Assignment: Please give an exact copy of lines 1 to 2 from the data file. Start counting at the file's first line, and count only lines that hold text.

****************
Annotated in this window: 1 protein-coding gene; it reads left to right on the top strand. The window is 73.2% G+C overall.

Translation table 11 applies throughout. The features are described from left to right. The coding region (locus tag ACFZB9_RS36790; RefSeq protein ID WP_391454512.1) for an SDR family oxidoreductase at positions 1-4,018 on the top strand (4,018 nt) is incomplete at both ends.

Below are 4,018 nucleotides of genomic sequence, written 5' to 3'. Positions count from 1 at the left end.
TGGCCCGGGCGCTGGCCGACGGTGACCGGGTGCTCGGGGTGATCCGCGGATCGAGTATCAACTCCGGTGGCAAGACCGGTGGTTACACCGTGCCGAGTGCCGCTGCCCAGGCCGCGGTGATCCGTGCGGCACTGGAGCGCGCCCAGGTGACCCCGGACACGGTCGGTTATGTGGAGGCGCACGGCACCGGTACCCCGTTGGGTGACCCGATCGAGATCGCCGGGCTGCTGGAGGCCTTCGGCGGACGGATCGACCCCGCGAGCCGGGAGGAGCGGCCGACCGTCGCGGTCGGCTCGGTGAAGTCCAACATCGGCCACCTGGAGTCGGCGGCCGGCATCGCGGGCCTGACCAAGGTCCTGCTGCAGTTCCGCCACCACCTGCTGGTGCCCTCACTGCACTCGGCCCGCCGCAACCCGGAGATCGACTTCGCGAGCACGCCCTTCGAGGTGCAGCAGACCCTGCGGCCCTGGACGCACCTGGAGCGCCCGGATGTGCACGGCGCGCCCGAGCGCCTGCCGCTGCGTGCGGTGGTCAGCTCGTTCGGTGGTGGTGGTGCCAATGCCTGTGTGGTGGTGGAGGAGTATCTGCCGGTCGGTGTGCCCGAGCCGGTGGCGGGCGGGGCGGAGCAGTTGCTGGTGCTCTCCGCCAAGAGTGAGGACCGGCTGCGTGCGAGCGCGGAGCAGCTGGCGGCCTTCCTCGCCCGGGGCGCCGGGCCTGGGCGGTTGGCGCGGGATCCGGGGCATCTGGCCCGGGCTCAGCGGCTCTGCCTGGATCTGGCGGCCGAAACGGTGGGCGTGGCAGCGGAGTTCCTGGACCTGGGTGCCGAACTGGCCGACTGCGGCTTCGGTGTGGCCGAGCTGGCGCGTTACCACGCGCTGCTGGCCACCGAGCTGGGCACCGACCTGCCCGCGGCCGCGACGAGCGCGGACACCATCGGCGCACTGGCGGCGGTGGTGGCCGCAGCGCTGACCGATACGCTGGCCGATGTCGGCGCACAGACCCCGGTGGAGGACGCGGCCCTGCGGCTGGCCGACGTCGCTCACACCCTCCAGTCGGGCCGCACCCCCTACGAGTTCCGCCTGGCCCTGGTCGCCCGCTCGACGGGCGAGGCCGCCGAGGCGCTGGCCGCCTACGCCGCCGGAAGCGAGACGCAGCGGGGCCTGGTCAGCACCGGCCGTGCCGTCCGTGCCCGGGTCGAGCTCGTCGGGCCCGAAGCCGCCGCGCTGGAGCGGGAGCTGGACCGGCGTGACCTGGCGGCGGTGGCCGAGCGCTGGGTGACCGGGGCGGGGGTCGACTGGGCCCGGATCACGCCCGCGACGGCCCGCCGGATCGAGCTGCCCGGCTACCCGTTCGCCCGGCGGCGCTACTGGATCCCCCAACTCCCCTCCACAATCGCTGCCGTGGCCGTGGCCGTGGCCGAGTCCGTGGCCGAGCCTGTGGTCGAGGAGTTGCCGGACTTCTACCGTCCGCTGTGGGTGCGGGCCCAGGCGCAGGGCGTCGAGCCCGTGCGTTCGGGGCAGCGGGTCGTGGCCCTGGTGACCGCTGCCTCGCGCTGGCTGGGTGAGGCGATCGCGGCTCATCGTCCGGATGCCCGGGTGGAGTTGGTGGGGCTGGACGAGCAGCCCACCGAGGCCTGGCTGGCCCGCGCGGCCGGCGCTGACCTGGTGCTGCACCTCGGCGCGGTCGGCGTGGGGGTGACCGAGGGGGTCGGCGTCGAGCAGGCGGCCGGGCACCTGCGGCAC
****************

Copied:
Annotated in this window: 1 protein-coding gene; it reads left to right on the top strand. The window is 73.2% G+C overall.

Translation table 11 applies throughout. The features are described from left to right. The coding region (locus tag ACFZB9_RS36790; RefSeq protein ID WP_391454512.1) for an SDR family oxidoreductase at positions 1-4,018 on the top strand (4,018 nt) is incomplete at both ends.